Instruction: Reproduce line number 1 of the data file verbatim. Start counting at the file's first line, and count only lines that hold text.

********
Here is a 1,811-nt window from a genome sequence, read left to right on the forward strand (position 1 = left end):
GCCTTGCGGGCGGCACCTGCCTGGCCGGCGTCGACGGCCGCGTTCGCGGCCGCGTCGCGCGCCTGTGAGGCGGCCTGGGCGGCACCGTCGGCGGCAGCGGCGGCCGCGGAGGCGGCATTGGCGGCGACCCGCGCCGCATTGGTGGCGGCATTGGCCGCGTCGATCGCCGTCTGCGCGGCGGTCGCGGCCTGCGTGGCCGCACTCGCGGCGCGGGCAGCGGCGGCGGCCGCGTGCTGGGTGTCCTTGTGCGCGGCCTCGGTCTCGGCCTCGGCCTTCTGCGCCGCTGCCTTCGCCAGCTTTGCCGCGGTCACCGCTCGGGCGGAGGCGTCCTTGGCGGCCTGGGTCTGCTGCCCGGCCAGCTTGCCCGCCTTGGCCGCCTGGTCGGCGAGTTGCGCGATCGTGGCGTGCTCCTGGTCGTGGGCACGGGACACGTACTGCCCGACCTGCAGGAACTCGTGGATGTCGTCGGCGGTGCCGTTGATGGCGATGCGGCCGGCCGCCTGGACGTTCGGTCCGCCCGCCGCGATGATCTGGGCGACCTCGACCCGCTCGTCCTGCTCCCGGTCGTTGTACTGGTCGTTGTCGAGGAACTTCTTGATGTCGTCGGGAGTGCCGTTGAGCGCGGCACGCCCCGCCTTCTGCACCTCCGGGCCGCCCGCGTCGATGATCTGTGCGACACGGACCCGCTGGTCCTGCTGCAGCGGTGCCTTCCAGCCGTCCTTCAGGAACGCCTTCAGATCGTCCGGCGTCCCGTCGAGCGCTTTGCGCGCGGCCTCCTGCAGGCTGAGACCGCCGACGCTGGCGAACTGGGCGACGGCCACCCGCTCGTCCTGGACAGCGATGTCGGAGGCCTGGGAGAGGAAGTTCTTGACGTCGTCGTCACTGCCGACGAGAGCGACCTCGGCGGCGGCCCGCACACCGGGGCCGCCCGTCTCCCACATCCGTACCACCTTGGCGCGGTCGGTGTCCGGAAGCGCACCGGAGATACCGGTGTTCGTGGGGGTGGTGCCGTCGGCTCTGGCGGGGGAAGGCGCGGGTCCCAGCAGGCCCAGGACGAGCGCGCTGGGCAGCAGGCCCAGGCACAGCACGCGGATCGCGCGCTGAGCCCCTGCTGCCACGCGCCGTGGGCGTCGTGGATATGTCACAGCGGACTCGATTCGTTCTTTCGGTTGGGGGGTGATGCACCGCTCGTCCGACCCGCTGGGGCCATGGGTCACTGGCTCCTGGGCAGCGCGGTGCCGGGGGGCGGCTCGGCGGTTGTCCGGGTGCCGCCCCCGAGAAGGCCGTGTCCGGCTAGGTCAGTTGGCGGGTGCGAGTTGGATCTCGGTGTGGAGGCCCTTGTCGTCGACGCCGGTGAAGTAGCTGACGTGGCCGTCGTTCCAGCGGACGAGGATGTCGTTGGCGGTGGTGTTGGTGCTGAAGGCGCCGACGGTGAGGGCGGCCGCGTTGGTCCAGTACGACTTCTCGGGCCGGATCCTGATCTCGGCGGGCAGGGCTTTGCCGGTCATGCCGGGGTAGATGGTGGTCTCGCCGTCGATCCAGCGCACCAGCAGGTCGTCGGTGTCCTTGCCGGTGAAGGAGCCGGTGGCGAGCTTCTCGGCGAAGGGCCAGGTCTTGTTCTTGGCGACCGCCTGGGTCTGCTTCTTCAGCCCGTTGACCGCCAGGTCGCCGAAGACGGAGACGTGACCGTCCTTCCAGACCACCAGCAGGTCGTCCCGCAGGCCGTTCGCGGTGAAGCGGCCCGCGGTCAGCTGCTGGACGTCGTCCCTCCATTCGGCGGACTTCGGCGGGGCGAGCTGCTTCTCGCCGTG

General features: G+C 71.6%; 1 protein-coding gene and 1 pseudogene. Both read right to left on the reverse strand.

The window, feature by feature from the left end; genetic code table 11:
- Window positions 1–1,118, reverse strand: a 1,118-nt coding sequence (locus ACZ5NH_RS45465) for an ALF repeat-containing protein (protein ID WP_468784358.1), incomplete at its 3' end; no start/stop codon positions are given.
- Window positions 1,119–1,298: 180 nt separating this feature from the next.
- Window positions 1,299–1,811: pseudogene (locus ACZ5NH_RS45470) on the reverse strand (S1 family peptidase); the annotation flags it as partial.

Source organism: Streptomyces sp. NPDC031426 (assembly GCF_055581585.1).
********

Here is a 1,811-nt window from a genome sequence, read left to right on the forward strand (position 1 = left end):